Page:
The Senate, responding to public demands for restrictions on the power of special interests, voted overwhelmingly Thursday to tighten the loosely enforced laws that govern the way lobbyists do business.
"Public disgust was a welcome motivating factor," said Sen. Carl Levin (D-Mich.), the bill's chief sponsor. During several days of debate, he repeatedly noted that at least four previous efforts to rewrite the lobbying law had failed.
The measure was passed by the Senate as a brutal battle loomed over a far more controversial issue among lawmakers: campaign finance reform. President Clinton is expected to reveal his proposal today for revamping the way congressional candidates raise money.
The Senate vote "proves reform is possible. It does not prove reform is certain," Levin said.
Under the lobbying bill, which was approved 95 to 2, any organization earning or spending more than $5,000 on lobbying over a six-month period would be required to register with the Department of Justice. It also would be required to file reports spelling out which legislation or policy it was attempting to influence, who it was contacting and how much it was raising and spending.
The $5,000 threshold was designed to draw a distinction between lobbyists and ordinary citizens who become involved in an issue.
By some estimates, as many as 80,000 people engage in lobbying in Washington. But only about one in 10 has registered as a lobbyist under current law--in part because of the law's narrow definition of the term. It excludes contacts, for example, with congressional staff members and executive branch officials. In addition, virtually any lobbyist who is also a lawyer can claim exemption from the law.
In the House, the bill is awaiting action by a Judiciary subcommittee.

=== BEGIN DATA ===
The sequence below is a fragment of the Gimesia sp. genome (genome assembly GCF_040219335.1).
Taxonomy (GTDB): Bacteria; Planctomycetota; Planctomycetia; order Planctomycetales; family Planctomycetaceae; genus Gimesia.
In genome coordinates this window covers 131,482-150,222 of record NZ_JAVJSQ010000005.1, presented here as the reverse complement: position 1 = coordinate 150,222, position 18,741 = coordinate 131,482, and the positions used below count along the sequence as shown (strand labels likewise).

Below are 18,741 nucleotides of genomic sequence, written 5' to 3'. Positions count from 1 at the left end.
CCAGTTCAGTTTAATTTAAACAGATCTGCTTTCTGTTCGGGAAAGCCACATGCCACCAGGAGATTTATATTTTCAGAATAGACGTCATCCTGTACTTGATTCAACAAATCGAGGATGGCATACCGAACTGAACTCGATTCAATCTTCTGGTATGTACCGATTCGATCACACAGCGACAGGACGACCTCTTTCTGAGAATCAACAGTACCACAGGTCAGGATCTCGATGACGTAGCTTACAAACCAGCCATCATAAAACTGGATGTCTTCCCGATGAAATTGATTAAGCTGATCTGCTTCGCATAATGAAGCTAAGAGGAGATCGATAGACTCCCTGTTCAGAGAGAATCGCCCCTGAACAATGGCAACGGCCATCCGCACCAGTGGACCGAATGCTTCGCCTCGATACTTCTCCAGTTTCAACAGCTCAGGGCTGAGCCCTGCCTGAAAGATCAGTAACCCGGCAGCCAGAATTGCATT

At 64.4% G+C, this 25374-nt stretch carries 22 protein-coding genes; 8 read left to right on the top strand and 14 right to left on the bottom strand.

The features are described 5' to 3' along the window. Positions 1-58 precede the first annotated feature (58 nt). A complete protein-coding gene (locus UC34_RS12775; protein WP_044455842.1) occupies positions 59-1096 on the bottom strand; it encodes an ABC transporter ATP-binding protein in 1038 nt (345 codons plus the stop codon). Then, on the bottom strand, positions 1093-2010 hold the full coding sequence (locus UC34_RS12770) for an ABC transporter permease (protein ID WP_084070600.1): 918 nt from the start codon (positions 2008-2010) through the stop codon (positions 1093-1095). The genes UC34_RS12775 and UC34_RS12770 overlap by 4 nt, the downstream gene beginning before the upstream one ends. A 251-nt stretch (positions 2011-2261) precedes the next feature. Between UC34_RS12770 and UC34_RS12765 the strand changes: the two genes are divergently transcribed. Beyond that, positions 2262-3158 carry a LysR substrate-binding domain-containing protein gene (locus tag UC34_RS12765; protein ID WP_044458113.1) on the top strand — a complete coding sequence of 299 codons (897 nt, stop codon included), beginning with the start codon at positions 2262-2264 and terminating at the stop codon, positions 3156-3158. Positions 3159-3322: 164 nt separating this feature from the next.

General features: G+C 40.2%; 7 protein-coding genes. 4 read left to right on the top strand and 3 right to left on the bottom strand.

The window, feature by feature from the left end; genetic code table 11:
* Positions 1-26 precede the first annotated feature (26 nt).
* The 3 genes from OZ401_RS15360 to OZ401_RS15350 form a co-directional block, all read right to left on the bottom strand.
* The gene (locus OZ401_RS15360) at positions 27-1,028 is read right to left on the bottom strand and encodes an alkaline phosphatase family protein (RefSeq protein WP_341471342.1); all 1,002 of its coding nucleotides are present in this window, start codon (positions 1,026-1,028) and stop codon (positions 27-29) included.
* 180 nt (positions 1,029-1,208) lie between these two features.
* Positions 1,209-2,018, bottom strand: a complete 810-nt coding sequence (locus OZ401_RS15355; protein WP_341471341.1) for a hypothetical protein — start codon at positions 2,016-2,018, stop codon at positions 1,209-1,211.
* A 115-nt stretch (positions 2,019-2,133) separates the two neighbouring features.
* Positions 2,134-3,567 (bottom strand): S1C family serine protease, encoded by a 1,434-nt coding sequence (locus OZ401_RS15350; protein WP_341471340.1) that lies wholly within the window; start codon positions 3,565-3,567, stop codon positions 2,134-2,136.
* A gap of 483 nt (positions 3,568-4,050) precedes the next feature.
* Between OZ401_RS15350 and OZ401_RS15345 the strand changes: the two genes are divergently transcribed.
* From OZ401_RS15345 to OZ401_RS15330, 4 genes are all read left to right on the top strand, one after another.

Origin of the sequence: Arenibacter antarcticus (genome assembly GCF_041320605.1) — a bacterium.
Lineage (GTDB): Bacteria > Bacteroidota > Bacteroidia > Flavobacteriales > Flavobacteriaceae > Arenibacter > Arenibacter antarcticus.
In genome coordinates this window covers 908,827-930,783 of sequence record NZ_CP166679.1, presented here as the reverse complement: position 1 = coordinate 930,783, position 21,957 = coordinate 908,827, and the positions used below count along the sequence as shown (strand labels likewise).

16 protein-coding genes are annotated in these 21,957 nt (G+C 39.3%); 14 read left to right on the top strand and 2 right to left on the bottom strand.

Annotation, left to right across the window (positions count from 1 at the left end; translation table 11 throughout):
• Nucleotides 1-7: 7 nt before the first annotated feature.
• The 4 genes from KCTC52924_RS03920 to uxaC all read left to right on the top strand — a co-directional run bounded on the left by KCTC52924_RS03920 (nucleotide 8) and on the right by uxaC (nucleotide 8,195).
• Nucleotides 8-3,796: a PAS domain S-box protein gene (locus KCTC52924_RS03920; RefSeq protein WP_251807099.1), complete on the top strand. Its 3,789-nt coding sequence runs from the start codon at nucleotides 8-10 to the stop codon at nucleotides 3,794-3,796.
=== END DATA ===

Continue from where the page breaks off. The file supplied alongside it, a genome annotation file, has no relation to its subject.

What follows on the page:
Self-proclaimed public interest groups initially criticized the bill as too limited in scope. They endorsed it warmly, however, after the Senate added an amendment proposed by Sen. Paul Wellstone (D-Minn.) that requires lobbyists to report all gifts valued at more than $20 to members of Congress and their staffs.
Smaller gifts also would have to be reported if they amounted to more than $50 in a year.
With the addition of that amendment, the legislation became "a strong, effective and credible bill that will bring to light the way lobbyists do business in Washington," said Ann McBride, senior vice president of Common Cause.
Yet McBride and others pointed out that the bigger fight is yet to come.
"Campaign finance is a more important issue than this. The danger is that this should not be a stalking horse for delaying campaign finance," said David Cohen, who heads the Advocacy Institute, a teaching and training organization for nonprofit public interest organizations.
Senators also approved, 98 to 1, a non-binding amendment proposed by Sen. Frank R. Lautenberg (D-N.J.) expressing their intention to severely limit gift-giving by lobbyists. The amendment envisions following Clinton Administration guidelines, which prohibit officials of the executive branch from receiving items worth more than $20 from lobbyists.
However, the Senate turned aside an effort by Sen. Ted Stevens (R-Alaska) to require organizations that engage in lobbying to reveal the names of their major contributors. Levin said that issue had doomed lobbying reform efforts in the past, because it would force charitable organizations and other groups to open up their donor lists, potentially discouraging contributions.